Is Jesus a libertarian? A friendly response to Jason Peirce

Jesus a Theocrat

An interesting article was brought to my attention at the Voices of Liberty. The article, 4 Examples of Jesus Christ’s Libertarianism, made many surprising claims. And I want to focus on two of them:

  1. Satan owns the governments of this world.
  2. Jesus did not command obedience to the governments of this world.

For his first claim, the offered explanation of Luke 4 presents a curious view of the Devil: the governments of this world “belong to the devil. The state then, is a primary mechanism and means by which the devil can achieve his ends.”

His evidence offered is that Christ did not deny the claim of the Devil. Yet, in two of the other temptations, the Devil said “If you are the Son of God. . .”, and Christ never verbally corrected the Devil in those instances.

Does this mean that Jesus is conceding to the Devil’s insinuation that Christ may not be the Son of God? No. Silence is not the same thing as acquiescence.

Further, Satan had already lied in the other temptations to Jesus. He lied by twisting Scripture. And Jesus refuted him with the truth each time. Lastly, the text names the Tempter, Devil, which is Greek for slanderer. Further proof that a perversion of truth is occurring.

The point of the temptations is to show that our Redeemer, as the Second Adam, overcame sin. That He is a Faithful High Priest who sympathizes with our infirmities (Heb. 4:15). It is not to show us Jesus’ views on government.

More importantly (and this point is crucial for Christians who put their trust in Christ’s power), Christ claims what the Devil only lied about:

“And Jesus came and spoke to them, saying, ‘All authority has been given to Me in heaven and on earth.’ ” (Matthew 28:18)

Earthly governments are of the earth. Jesus has been given all authority on earth. Therefore, earthly governments are under Christ’s authority.

This does not mean given to Him in the sense of nations now instantly becoming Christianized. It means He has power, authority and dominion over them as Lord.

Since Christ is God, this makes sense. Contending that Satan owns the governments does not make sense. But such a sentiment is understandable if the author means that they are under the influence of the Devil. But then so are many other things in this age.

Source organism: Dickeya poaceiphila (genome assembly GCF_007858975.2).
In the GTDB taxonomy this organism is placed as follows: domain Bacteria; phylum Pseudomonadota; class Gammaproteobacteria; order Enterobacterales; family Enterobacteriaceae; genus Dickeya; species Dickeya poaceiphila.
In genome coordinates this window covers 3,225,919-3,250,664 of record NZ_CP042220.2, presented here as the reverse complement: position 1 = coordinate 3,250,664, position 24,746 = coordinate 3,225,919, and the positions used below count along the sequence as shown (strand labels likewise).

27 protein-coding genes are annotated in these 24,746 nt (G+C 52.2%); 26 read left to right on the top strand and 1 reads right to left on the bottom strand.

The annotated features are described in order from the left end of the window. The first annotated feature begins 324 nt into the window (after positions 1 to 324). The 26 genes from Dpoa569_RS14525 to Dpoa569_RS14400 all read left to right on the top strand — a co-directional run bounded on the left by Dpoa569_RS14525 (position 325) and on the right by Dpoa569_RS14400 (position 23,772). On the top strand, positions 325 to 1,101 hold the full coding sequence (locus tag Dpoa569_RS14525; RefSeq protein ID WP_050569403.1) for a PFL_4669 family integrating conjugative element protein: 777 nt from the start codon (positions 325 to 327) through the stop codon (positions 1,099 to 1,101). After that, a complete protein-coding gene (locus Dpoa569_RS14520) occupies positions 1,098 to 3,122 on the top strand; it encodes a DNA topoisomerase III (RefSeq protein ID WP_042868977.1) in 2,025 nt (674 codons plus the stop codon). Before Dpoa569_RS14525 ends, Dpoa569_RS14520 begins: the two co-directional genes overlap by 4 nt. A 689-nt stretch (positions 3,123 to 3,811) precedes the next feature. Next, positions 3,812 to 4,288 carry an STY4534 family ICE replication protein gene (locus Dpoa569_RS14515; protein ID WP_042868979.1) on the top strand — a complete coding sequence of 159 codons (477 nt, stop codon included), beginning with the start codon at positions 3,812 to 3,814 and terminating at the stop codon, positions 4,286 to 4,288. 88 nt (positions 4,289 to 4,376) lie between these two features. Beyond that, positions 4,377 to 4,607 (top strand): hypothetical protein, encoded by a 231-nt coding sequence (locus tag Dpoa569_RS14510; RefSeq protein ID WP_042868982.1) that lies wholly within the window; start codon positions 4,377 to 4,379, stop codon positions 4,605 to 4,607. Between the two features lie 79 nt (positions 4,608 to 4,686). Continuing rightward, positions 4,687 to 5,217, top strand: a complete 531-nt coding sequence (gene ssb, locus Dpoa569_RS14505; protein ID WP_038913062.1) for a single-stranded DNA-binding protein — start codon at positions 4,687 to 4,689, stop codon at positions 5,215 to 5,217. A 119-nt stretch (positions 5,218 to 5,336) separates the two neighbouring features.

The other surprising claim of the article is the strained effort to transform Christ’s well-known command: “Give therefore to the emperor the things that are the emperor’s, and to God the things that are God’s.”

The author interprets as follows:

“So what does Jesus do? He certainly doesn’t endorse obedience to the state. Rather, Jesus doesn’t answer the question…Jesus simply repeats the justice principle: give to people what they are due. Give to Caesar what is Caesar’s, and give to God what is God’s.”

But a closer look at the word “give” undermines this interpretation. This is an unfortunate translation of the Greek word that is better translated “give back.” Or as a scholarly dictionary states: “to give or do something in fulfilment of an obligation or expectation”  (Kittel, see also Strong).

Beyond this simple observation, it is completely unclear how the command to give to those the things that are due to them is not a command to obedience. Something is missing in the article—some hidden premise, some leap of logic, some redefinition of terms.

Now affirming obedience is not the same as saying that one is bound to pay taxes simply because  of the government’s say-so. No. Christians obey the government because we obey God. God is the basis of law, not government.

But this is a far cry from evidence that Christ did not “endorse obedience to the state.”

But why should Christians be limited to the life of Jesus when He gave us the entire New Testament? Especially when He gave us a passage that was written specifically to answer the question: Should Christians obey the government?

“Let every soul be subject to the governing authorities. For there is no authority except from God, and the authorities that exist are appointed by God.” (Romans 13:1)

A cursory view of Christ’s life and that of His followers shows by their actions and words that governments are to be obeyed—to the extent that such obedience does not mean disobedience to God (Acts 5:29).

This is a worthy discussion to have in the midst of an ever-growing American government. But the grounds of rejecting such an overbearing government lie elsewhere than in the verses offered by this article.

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